The Democracy Illusion

It is a bit of commonplace rhetoric to describe the US as a democracy. This recent opinion piece in the Washington Post is an example:
We have a radical democracy. Will Trump voters destroy it? by Robert Kagan.

Democracy, by every definition, is characterized by majority rule. We don’t need to pause very long on the actual history of our government in this country to realize that the founders didn’t intend this from the outset. Only people with property and wealth could vote, not to mention the exclusion of 51% of the population, women. And further, the enslaved and indentured.

Today we are living under minority rule by design.

The Senate is the lynchpin of minority rule.

Rural states with tiny populations automatically control the Senate.

The ten least populous states have a total population of 9.6 million. California, the most populous state, has 39.2 million people. These ten sparsely populated states, Wyoming, Vermont, Alaska, North Dakota, South Dakota, Delaware, Rhode Island, Montana, Maine, and New Hampshire, have 20 Senators. On average, each of these Senators represents 479,000 people. Meanwhile, California’s two Senators represent 19,600,000 people EACH. As if their dominance in voting power is not enough, the Senate has long had what is called the Cloture Rule that requires 60 Senators to vote affirmatively to end debate and bring an issue to an up or down vote. So, the 30 states with the lowest populations, 80 million people, can control government policy regardless of the effects on the other 253 million people.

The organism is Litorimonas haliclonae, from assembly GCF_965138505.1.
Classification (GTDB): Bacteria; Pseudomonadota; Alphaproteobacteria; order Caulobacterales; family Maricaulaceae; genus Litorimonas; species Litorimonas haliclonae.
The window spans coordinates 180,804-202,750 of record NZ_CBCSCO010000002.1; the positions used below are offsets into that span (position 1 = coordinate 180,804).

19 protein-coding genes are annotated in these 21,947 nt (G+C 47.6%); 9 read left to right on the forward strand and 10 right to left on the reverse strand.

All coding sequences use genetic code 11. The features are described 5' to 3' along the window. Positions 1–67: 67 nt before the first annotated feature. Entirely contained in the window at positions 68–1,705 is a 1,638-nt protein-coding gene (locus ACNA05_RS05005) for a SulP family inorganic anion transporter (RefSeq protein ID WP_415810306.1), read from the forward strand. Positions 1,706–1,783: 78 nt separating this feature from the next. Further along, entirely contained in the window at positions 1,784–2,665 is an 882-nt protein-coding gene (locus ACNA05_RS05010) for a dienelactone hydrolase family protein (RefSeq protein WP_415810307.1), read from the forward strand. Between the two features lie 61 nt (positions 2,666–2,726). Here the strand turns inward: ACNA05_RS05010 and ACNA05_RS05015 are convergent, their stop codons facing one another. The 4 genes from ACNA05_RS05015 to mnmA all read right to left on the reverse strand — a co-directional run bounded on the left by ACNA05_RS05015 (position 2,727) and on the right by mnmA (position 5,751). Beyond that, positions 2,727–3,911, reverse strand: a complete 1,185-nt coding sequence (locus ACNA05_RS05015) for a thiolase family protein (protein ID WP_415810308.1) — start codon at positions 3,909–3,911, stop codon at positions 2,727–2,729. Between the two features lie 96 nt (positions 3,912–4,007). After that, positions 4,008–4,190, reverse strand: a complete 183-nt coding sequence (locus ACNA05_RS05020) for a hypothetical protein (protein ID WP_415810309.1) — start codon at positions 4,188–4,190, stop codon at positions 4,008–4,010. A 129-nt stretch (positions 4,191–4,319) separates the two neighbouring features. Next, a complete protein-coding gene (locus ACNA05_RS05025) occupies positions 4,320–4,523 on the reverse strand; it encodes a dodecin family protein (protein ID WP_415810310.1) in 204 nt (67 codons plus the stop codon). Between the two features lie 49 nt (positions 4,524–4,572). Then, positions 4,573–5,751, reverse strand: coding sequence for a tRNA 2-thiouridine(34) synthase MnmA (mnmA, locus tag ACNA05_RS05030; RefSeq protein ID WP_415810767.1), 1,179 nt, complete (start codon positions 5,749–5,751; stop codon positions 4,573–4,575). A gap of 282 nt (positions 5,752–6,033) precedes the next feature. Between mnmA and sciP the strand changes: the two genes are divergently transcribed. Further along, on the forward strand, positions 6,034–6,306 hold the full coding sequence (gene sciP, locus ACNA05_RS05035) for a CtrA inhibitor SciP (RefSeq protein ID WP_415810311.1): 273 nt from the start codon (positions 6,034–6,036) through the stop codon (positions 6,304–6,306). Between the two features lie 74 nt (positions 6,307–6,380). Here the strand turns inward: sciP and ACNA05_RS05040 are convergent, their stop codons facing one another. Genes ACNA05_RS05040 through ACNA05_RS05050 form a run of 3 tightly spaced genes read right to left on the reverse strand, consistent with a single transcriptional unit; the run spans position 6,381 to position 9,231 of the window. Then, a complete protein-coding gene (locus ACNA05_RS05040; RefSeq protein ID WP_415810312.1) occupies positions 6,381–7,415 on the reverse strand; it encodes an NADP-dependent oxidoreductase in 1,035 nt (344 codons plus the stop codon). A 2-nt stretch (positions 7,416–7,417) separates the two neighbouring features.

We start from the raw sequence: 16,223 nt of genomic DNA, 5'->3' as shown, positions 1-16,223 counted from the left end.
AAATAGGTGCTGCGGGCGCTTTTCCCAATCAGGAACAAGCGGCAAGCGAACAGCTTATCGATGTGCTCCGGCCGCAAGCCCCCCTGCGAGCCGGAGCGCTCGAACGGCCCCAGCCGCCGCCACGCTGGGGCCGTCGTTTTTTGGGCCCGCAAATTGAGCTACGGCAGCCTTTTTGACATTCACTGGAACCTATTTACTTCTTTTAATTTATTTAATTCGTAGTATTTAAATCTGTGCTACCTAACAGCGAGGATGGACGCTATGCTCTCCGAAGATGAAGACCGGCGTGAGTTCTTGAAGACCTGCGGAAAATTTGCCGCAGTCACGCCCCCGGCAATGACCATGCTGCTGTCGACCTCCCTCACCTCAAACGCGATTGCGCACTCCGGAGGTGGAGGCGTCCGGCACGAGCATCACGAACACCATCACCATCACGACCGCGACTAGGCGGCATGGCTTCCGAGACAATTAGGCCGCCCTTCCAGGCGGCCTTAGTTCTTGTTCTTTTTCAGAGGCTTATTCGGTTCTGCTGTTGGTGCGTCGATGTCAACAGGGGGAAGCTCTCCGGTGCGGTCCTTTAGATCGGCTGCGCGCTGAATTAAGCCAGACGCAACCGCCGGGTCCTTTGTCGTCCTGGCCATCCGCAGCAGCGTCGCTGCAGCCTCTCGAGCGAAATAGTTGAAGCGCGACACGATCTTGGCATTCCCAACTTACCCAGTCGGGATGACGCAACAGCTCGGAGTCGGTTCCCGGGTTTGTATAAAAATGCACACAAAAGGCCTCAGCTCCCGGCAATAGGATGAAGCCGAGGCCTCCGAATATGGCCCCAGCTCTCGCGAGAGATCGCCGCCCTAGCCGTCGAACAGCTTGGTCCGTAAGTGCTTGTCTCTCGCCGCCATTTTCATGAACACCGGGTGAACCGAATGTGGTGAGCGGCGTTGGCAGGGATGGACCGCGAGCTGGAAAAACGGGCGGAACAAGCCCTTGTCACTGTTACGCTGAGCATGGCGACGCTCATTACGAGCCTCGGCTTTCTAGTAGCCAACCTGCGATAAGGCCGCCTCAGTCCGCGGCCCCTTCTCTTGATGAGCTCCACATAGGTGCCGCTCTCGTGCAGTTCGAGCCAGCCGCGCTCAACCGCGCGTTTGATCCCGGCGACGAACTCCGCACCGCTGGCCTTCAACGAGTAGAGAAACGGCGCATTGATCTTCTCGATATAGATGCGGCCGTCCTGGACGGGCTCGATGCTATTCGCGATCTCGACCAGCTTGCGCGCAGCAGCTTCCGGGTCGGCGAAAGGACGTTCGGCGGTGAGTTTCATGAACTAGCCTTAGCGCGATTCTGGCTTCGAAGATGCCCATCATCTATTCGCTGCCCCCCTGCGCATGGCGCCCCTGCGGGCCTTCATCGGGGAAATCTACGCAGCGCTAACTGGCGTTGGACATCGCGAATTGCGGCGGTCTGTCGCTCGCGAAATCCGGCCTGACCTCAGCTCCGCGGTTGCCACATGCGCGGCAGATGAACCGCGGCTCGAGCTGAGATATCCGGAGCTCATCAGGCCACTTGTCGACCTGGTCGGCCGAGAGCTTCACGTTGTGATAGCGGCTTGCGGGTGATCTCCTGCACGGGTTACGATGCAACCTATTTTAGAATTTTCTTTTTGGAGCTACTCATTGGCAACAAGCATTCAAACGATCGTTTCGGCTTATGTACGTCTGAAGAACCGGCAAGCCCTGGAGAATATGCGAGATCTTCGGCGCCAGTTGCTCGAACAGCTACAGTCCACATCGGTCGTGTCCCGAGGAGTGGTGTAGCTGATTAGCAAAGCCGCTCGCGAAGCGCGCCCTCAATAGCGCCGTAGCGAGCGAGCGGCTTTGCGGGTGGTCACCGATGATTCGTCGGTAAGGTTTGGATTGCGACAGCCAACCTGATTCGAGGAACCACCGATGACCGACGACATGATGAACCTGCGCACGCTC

When you combine these facts about the structure of the Federal government with the tsunami of money from the rich and corporations, much of it anonymous, that drives our political system, the word democracy should never be associated with America.